Injured? Don’t Call Siri

Researchers have found that virtual assistants aren’t much help in an emergency


By Jennifer Hughes


Virtual digital assistants (VDAs) are becoming more and more common in Canadian households. In a 2019 poll, more than half of Canadians—55%—said they planned to buy a smart assistant within a year. Even if you’re not keen on having one, you might be willing to concede that a VDA could be useful in an emergency. But according to a study conducted by Canadian researchers and published recently in the online journal BMJ Innovations, VDAs don’t respond well in a crisis.

The researchers tested four VDAs—Alexa, Siri, Google Home, and Cortana— and found that they don’t always offer the best advice when it comes to asking for first-aid information. Instead, they’re more likely to start playing a song or to offer information on an unrelated topic—if they understand you at all. If you’re ever struggling to breathe or you cut yourself deeply, don’t rely on your smart assistant for medical help, the study warns.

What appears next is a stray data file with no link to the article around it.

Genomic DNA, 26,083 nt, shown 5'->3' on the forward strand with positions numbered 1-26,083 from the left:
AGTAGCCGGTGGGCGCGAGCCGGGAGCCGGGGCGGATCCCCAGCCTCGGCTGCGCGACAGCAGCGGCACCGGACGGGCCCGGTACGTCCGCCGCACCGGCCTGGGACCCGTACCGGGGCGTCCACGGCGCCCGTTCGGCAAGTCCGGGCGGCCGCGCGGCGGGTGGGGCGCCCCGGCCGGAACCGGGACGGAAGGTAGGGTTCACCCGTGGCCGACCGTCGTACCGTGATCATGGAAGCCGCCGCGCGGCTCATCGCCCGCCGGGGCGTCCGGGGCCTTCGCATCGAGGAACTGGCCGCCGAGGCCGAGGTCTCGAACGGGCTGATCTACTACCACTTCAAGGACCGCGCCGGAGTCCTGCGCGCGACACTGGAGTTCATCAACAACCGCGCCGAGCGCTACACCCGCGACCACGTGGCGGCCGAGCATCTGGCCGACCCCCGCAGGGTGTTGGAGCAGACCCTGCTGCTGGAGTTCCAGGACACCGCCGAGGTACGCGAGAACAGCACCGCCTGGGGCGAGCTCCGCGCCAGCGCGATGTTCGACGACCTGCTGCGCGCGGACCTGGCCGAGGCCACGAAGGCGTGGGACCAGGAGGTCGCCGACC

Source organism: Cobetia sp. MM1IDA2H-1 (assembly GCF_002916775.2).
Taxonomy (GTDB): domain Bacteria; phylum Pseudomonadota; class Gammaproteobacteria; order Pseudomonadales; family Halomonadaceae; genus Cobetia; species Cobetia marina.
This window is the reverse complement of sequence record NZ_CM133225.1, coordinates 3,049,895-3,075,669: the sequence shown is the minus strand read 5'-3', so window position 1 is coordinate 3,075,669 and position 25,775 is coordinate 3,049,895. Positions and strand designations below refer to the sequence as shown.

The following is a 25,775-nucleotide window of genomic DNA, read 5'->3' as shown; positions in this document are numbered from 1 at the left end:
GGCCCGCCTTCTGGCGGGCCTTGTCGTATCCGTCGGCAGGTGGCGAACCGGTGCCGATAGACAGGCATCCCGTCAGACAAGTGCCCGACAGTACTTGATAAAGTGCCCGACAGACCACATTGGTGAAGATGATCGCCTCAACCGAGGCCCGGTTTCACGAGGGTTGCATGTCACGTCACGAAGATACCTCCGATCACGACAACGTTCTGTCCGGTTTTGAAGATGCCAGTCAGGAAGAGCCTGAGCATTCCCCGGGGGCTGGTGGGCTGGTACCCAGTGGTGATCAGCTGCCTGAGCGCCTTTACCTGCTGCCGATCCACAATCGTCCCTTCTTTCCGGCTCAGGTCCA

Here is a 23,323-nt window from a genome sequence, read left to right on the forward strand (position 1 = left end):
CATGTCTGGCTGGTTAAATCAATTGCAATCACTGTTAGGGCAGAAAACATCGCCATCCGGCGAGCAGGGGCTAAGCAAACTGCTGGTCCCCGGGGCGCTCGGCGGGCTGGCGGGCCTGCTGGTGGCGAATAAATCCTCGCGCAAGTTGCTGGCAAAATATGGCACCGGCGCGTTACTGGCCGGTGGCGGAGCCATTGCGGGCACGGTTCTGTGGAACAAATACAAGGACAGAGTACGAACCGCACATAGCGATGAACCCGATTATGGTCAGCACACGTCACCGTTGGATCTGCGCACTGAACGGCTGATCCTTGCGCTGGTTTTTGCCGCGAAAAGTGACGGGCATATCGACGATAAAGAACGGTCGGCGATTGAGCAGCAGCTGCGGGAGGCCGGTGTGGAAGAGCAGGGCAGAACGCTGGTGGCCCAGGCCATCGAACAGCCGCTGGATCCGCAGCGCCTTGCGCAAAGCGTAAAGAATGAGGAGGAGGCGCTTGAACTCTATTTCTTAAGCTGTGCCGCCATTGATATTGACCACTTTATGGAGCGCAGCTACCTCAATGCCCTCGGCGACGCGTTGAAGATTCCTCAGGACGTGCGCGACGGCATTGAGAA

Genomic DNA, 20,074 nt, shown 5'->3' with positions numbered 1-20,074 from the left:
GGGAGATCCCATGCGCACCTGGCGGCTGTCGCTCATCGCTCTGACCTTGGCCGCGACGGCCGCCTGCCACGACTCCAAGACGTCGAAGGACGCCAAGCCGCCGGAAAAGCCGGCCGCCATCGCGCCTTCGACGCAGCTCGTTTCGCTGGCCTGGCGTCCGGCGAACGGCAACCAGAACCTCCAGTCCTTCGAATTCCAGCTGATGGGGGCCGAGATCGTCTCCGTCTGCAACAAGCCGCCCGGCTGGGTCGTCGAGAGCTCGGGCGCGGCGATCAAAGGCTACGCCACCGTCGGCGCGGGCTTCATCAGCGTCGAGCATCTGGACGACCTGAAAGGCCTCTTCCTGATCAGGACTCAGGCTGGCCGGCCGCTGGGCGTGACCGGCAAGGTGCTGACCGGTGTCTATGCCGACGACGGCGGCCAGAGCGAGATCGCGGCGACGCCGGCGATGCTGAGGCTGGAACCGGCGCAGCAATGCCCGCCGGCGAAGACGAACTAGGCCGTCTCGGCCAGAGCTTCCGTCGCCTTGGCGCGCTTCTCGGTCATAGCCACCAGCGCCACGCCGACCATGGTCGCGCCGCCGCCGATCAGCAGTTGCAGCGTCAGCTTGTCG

Of the four VDAs tested, Google Home and Alexa were the most likely to recognize medical emergencies, describe common symptoms, and help users call 911 in response to statements such as, “I am having a heart attack.” Meanwhile, though Siri could call emergency services and give directions to nearby hospitals, both Siri and Cortana were usually unable to fully understand medical requests. Overall, virtual assistants used in the study were only able to provide helpful medical information about half of the time.

Voice-activated searches make up a large portion of health-related searches performed daily. Though it’s evident that virtual assistants just aren’t up to the task of providing lifesaving information at this time, improvements being made and some companies reached out to the researchers to ask about how to improve their products.



Photo: iStock/Daisy-Daisy.